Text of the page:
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The Homecoming of Beorhtnoth

The Homecoming of Beorhtnoth Beorhthelm's Son is a poem written by J.R.R. Tolkien, originally published in 1953, in volume 6 of the scholarly journal Essays and Studies by Members of the English Association. It is now most available in the most recent edition of Tree and Leaf.

It is a work of historical fiction, inspired by the Old English poem The Battle of Maldon. It is written in the form of an alliterative poem, but is also a play, being mainly a dialogue between two characters in the aftermath of the Battle of Maldon. The work was accompanied by two essays, also by Tolkien, one before and one after the main work. The work, as published, was thus presented as:

  • "The Death of Beorhtnoth" — an introductory essay concerning the battle and the Old English fragment that inspired Tolkien.
  • "The Homecoming of Beorhtnoth Beorhthelm's Son" — the actual work itself.
  • "Ofermod" — an essay following on from the main work, discussing the meaning of the Old English word ofermod.

The poem is a notable yet obscure work of Tolkien's, demonstrating his ability to recreate the alliterative beauty of Old English, yet at the same time deviating from the style in decidedly modern ways.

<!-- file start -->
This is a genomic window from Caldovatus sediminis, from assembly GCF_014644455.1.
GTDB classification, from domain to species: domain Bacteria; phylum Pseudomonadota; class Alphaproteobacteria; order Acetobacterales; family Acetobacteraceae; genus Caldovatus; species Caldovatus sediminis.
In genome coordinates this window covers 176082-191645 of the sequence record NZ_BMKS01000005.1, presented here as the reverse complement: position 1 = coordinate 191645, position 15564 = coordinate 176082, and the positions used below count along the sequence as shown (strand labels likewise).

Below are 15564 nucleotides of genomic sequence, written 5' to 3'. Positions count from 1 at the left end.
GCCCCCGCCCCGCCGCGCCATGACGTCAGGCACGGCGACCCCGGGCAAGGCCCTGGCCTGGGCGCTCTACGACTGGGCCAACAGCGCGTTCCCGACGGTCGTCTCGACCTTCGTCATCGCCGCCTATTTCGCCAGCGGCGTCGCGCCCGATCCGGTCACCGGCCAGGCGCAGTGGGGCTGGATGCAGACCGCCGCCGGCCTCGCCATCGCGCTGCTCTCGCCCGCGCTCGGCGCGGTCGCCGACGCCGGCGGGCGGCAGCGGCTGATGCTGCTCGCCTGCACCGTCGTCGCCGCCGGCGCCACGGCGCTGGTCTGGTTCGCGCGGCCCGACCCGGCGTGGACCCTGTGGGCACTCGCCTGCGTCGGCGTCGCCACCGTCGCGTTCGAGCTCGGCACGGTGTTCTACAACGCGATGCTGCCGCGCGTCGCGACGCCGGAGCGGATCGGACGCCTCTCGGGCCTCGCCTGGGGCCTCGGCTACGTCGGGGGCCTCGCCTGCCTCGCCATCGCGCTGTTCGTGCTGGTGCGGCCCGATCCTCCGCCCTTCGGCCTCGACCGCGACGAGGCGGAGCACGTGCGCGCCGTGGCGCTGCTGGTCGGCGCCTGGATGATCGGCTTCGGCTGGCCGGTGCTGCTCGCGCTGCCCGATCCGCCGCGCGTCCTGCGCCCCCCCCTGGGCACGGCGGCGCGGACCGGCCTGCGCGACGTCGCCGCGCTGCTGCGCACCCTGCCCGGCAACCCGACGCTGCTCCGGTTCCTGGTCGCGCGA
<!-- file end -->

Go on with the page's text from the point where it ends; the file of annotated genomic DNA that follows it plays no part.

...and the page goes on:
Extracts from unpublished drafts of The Homecoming of Beorhtnoth were published in Tolkien Studies, Volume 4.

[edit] Synopsis

The play itself is the story of two characters, Tidwald (Tida) and Torhthelm (Totta), retrieving the body of Beorhtnoth, Ealdorman of Essex, from the battlefield at Maldon. After a brief search they eventually find their lord's battle-mangled body and his golden sword. In the middle of the action, Totta slays an English battlefield-looter, for which Tída chastises him.

The murder provides an opportunity for the characters to discuss the ethics of Beorhtnoth's actions. Totta is a romantic who thinks Beorhtnoth's actions were tragically noble, while Tída is the battle-experienced farmer who takes the realist position, pointing out the folly of Beorhtnoth's decision to let the Vikings cross the causeway. Eventually the two characters load the lord's body onto a cart, and the drama closes with them leaving the battlefield for a nearby abbey in Ely.

[edit] Publication history

According to Åke Bertenstam, Tolkien also "...made a recording of the poem, which has never been commercially released, but copies of it on cassette tapes were given by the Tolkien Estate to the participants of the J.R.R. Tolkien Centenary Conference, held in Oxford in August 1992".[1]

[edit] Relation to the legendarium

The inclusion of the academic essays and the poem in The Tolkien Reader was questioned by Rayner Unwin, who thought it would not fit a "popular anthology". However, Tolkien was of the opinion that these texts were "very germane to the general division of sympathy exhibited in The Lord of the Rings".[2]

[edit] See also

References

  1. Åke Bertenstam, "A Chronological Bibliography of the Writings of J.R.R. Tolkien (11th edition)" dated 25 December 2015, Forodrim.org (accessed 15 December 2016)
  2. Christina Scull and Wayne G. Hammond (2006), The J.R.R. Tolkien Companion and Guide: II. Reader's Guide, p. 1024, cite from Letter to Rayner Unwin (25 April 1966)